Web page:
ACC denial focus highlights need for fundamental change
In 2005 Dunedin lawyer Warren Forster took on the ACC on behalf of his mother, who was declined compensation despite suffering a serious back injury.
The experience was career-changing – he became a leading advocate for claimants turned down by ACC, and a key influencer of current reforms to the ACC appeals process. Now, he was recently awarded the Law Foundation’s 2017 International Research Fellowship Te Karahipi Rangahau ā Taiao and is researching new approaches to disability assistance that would remove the causal discrimination underlying the ACC system.
Mr Foster says his mother’s experience exemplified ACC’s focus on denying cover whenever possible but then back-tracking when challenged. Once he took the case to review, the organisation was so determined to win that it manipulated computer records to support its argument that it had not declined cover. He won the day for his mother eventually, but the experience left him astounded yet energised.
“I learned that there were hundreds of thousands of people in this position, many of whom don’t know how to navigate the system,” he says. “Why should we have to have a fight within the public health system about who does what – instead, we need to support people to get the help they want.”
Warren Foster’s Fellowship research aims to realise the original vision of Sir Owen Woodhouse, the author of the 1967 report that led to the establishment of the accident compensation scheme. Sir Owen recognised there was no logic in distinguishing between accident and sickness-related incapacity – what mattered was that people with disabilities got the assistance they needed.
Extending ACC to cover sickness-related disability has been opposed on cost grounds, though Mr Foster argues that this kind of analysis is flawed. Cost doesn’t go away, it just gets shifted on to individuals and their families.
“If we’re going to actually reduce costs, we need to reduce the number of injuries, rather than the rate of claiming. We need to develop mechanisms that reduce the cost of disability to society, rather than just trying to shift it from one place to another,” he says.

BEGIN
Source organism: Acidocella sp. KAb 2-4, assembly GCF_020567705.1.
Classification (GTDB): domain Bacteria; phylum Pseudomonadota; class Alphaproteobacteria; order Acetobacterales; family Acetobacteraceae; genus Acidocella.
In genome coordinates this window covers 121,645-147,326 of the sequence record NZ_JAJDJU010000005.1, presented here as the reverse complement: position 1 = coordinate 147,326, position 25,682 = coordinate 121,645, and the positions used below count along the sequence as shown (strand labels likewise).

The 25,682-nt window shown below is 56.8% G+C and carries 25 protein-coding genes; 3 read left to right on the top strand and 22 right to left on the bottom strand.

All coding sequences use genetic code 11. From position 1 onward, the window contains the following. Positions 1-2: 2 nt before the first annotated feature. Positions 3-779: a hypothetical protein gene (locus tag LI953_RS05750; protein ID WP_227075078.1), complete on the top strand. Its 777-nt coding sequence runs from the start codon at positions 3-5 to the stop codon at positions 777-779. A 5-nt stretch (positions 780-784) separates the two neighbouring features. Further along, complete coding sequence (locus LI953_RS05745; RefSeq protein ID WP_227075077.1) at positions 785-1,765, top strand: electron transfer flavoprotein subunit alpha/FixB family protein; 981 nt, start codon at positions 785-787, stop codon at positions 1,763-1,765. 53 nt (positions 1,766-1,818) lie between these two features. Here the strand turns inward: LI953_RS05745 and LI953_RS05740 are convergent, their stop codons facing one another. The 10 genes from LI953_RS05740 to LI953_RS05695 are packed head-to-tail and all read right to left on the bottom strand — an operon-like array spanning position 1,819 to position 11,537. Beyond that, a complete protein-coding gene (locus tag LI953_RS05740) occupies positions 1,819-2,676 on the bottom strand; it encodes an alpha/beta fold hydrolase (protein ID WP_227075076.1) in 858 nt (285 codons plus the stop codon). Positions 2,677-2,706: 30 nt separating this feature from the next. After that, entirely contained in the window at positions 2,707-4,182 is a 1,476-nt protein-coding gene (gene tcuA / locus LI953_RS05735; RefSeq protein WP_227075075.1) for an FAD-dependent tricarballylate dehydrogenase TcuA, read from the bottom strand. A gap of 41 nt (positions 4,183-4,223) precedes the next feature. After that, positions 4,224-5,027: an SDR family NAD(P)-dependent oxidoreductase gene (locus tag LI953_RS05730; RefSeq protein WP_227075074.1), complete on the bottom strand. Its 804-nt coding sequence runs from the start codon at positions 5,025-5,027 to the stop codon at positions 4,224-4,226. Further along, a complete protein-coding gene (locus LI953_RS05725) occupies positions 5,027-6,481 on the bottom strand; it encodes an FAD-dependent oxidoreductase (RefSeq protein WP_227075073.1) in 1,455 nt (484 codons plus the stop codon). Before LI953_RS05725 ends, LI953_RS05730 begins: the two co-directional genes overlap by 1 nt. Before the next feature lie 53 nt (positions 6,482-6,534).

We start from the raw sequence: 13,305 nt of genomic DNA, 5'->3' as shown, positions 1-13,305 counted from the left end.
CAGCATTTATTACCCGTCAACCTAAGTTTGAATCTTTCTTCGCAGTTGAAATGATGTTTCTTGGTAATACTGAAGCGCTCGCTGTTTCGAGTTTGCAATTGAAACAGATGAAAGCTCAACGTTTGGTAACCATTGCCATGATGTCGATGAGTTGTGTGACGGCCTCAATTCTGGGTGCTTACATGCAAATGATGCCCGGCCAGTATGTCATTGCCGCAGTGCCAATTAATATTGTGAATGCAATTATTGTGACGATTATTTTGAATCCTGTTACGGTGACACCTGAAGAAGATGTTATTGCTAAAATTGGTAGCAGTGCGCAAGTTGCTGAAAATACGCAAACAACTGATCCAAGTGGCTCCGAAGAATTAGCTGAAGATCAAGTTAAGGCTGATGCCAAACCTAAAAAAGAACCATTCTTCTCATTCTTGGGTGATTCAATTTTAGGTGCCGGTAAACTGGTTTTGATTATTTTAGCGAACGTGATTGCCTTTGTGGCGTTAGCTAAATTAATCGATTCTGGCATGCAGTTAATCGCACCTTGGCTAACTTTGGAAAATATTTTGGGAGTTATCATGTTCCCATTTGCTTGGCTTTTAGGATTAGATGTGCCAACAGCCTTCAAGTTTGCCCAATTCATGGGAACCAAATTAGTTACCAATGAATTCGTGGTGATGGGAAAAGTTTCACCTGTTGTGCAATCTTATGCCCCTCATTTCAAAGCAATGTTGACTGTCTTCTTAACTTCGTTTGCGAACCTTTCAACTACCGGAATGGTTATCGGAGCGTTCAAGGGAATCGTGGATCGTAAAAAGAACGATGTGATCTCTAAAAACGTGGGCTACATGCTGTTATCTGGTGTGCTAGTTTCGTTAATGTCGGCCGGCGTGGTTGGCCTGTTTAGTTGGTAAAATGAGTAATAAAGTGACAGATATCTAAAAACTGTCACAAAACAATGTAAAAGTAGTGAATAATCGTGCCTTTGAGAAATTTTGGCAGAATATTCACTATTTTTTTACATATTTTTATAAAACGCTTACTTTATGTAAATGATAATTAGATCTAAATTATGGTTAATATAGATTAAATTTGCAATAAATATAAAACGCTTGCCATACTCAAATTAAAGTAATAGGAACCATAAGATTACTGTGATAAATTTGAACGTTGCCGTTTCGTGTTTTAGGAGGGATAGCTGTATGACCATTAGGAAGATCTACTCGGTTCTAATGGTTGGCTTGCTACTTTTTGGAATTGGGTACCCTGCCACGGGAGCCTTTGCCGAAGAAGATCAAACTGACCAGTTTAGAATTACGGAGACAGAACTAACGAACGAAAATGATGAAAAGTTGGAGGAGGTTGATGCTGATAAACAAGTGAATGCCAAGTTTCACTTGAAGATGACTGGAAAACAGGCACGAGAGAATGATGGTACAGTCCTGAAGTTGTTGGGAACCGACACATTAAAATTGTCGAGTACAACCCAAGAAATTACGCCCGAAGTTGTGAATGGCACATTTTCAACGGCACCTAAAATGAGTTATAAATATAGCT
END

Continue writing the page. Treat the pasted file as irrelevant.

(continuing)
Incentivising employment is also important – the labour force participation rate for people with disabilities is around 25-30%, a waste of opportunity and frustrating experience for the individuals themselves and for wider society. The current system discourages employers from taking on people with long-term injuries, by penalising them through higher ACC levies if the worker subsequently has to take time off.
“We need to help people get into meaningful and sustainable work rather than just assessing them as being able to work and then making it their problem to compete in the labour market,” Mr Foster says.
His research aims to feed into a fundamental overhaul of the entire disability support system, with the broad aim of complying with the UN Convention on the Rights of People with Disabilities – something that no signatory country has managed to achieve.
He will study systems in Scandinavia, Germany, Australia, Ontario in Canada and elsewhere that improve on ours in terms of breadth of coverage, though he emphasises that all are flawed in some respects. He will look at existing models for rehabilitation and compensation, how they are funded, and whether they meet the needs of people with disabilities. His report, due in mid-2019, will recommend possible options for fundamental change, drawing on the best overseas experience.
“This isn’t just tweaking ACC – this would transform our disability system,” he says. “This is an opportunity to explore whether New Zealand can realise a vision published 50 years ago by one of our great jurists.”
Warren Foster is well qualified to lead this work – he has already produced several Law Foundation-funded reports that have drawn attention to the plight of declined ACC claimants and informed government consideration of new appeal procedures, including recommending the establishment of a Personal Injury Commissioner.
The International Research Fellowship is New Zealand’s premier legal research award, providing recipients up to $125,000 for study in New Zealand and overseas that makes a significant contribution to our law.
Last updated on the 2nd February 2018